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Using outside play activities to develop motor skills.

Spring is finally here and children are excited about playing outside. Outside play times are perfect opportunities to encourage motor skill development while spending quality time with your child.

As children grow, they should be exposed to a variety of experiences that encourage their motor skills to develop. Simple things like choosing to walks on a gravel paths, soft sand or spongy playground mulch can challenge a child’s coordination and balance.  Playing on a variety of “unstable ground surfaces” will increase your child’s proprioceptive drive into the muscles which causes them to work harder than doing the same movements on more stable surfaces such as a road, wooden floors or concrete. Challenging your child with exposure to these unstable surfaces can encourage growth of motor skill coordination and postural control.

Q: What if my child doesn’t like to walk on unstable ground surfaces?

A: New experiences can be challenging for children. The best way to deal with a child that is struggling  with walking on this different surfaces is by gradual exposure. Make a “sensory tub” (a large box or container filled with beans, sand, mulch, etc) and have the child try to experience the feeling of the texture on his hands. If the child is resistant to touch see if they’ll use a tool like a play shovel to scoop in it. Hide toys in the tub and see if they can use their shovel to “find   the buried treasure”.  Once the child can accept the feeling of the substance on their hands, see if they can tolerate sitting in the tub, walking in the tub, kicking in the tub, etc.

Taking a child to the park is another WONDERFUL way to encourage building motor skills. Climbing ladders for slides, running and chasing friends, and swinging are all great activities that ultimately build strength and endurance.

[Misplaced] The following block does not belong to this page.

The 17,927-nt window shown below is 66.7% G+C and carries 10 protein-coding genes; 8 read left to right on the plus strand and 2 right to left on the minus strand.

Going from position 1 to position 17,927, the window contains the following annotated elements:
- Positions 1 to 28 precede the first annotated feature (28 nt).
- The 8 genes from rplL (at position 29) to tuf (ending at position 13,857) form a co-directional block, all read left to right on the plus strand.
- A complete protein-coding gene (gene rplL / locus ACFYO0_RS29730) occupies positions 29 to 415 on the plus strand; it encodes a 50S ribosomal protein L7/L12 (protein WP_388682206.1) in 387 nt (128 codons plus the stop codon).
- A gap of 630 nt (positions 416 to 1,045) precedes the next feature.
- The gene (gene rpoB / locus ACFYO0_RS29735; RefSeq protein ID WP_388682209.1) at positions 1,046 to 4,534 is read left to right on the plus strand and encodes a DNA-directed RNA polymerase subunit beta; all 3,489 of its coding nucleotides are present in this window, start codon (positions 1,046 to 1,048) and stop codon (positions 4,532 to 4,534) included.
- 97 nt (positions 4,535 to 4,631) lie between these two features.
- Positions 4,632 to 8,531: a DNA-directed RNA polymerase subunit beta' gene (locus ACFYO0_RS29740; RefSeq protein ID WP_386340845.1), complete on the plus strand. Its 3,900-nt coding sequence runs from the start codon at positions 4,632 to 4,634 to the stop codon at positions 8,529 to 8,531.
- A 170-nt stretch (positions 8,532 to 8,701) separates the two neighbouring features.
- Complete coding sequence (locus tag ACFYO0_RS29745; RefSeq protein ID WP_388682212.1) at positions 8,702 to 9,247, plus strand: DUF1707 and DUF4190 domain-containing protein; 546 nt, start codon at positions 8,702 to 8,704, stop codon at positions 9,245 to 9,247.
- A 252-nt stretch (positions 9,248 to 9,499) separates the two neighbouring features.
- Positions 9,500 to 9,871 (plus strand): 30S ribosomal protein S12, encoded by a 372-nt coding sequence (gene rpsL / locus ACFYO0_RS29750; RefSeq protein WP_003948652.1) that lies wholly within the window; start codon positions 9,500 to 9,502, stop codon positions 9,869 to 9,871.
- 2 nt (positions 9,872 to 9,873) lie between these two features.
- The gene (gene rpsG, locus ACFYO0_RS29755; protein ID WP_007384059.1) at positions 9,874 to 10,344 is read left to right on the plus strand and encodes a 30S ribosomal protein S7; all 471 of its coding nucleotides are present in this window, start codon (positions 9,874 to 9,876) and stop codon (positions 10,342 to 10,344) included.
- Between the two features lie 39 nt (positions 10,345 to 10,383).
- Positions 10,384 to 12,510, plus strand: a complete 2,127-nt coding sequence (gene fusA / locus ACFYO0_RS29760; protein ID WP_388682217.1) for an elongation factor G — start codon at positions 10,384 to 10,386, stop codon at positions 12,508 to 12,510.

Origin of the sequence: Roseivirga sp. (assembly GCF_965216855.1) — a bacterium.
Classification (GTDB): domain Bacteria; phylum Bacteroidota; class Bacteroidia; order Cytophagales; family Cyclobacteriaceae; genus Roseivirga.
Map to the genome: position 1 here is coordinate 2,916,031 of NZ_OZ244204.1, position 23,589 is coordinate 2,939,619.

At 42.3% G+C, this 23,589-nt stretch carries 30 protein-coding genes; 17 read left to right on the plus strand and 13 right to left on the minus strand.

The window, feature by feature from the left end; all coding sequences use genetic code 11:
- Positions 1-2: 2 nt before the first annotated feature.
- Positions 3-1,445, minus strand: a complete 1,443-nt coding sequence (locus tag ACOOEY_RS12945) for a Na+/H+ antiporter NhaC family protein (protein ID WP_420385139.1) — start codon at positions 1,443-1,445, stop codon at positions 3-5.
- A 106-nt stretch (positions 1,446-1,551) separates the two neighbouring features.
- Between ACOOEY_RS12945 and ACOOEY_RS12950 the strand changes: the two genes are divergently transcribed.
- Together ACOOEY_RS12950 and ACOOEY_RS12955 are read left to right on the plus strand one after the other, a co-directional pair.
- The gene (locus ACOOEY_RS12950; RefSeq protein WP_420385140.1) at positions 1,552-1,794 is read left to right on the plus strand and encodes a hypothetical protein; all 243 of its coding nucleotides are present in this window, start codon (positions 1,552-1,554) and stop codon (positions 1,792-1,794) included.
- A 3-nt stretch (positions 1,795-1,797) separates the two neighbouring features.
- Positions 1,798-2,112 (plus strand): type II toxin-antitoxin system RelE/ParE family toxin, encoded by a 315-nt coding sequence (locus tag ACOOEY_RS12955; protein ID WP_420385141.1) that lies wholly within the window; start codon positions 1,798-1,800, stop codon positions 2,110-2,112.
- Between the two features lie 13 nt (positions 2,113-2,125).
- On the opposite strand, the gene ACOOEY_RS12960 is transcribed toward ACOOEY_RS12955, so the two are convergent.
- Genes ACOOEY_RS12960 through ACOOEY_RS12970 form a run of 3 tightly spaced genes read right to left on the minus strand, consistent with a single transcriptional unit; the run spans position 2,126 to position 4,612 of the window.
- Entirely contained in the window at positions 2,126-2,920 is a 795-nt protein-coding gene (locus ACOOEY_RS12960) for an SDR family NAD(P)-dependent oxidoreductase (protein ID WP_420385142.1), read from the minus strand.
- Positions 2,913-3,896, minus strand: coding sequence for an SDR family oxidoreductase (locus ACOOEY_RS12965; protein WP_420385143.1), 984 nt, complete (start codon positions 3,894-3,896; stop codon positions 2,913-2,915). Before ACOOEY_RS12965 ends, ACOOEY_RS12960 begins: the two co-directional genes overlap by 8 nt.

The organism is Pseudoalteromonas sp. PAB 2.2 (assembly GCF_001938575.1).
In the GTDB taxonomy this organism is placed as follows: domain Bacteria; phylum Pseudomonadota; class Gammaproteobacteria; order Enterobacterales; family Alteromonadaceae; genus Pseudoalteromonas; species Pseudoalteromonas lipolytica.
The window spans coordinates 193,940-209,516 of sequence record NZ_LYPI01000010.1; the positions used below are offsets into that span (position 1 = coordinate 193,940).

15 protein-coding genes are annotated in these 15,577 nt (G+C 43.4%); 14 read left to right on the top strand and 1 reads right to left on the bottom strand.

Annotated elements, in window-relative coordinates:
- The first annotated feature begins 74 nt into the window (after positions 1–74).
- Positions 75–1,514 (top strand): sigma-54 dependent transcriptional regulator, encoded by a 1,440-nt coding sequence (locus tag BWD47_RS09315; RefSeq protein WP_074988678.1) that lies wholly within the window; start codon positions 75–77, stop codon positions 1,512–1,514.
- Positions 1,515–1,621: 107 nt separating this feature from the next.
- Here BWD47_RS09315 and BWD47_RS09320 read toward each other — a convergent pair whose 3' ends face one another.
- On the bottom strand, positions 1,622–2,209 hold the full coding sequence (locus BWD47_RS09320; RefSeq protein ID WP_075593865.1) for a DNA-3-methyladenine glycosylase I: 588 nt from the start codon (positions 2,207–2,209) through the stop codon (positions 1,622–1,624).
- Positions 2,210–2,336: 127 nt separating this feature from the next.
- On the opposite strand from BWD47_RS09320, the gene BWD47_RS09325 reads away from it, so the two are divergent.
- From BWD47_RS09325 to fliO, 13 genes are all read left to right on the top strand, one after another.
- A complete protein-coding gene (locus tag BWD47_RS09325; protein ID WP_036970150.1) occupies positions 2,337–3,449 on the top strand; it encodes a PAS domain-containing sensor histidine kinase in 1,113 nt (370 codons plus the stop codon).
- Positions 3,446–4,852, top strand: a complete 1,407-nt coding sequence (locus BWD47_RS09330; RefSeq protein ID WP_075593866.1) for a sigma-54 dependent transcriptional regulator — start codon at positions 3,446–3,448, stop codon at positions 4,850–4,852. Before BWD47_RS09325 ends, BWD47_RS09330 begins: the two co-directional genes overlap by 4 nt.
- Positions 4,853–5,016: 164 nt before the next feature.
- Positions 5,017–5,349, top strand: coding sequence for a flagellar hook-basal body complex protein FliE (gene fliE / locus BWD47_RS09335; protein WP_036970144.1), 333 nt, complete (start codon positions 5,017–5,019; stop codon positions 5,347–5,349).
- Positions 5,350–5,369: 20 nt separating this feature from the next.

Q: What if my child struggles with tasks such as climbing the ladder or running like other kids his/her age?

A: If you child is struggling to keep up, try working on building endurance by exposure to outside play more frequently. If they are struggling to climb, try working on alternating feet to walk up and down stairs. Build upper arm strength by pulling/pushing a wagon or other toy. Work on sitting on an exercise ball or big swing (with support as needed) to build core strength for stabilizing themselves in motion.

Simple outdoor sports activities are great for building muscle coordination and endurance. Simple play time fun such as throwing a ball under handed or over head, catching a ball, kicking a ball, or riding a tricycle or bike can build motor skills.

Q: What if my child struggles with throwing/kicking/catching a ball?

A: First look at the size of the ball you are using for play. Start with a larger ball for kicking/catching and throwing (with 2 hands) to help your child’s motor skills develop. Challenge your child to continue this growth by using smaller balls as your child develops more coordination.

Q: What if my child falls a lot or seems more clumsy than other kids?

A: One cause for a child appearing clumsy or falling a lot may be underdeveloped core strength and motor skills. Participate in activities that will increase core strength such as walking on unstable ground (sand, mulch, gravel), swing on a swingset to build core strength (remember, try to push as little as possible, let your child work their core and legs to get the swing moving), sit on an exercise ball and balance or bounce to work on core stabilization (supervision and support as needed).

Q: At what age should my child be doing these activities?

A: By age 2, toddlers should be able to walk and run well on all surfaces. They should be able to kick a ball, catch a large ball, and jump with both feet. By age 3, toddlers usually can balance briefly on one foot, climb one foot over another on stairs/playground equipment, throw a ball overhand, and pedal a tricycle.

What fun games can I try with my child to encourage their motor skills to develop?

  • Crab walk
  • Jumping in a bounce house or trampoline
  • Hopping like a frog
  • Swimming
  • Dancing
  • Playing with balls

Don’t forget to stay hydrated while playing! Make sure that your child has access to water as needed during play times to make sure they don’t get dehydrated.

If you have any concerns with your child’s motor skill development, feel free to contact our office at 704-821-0568 to speak with a licensed therapist.

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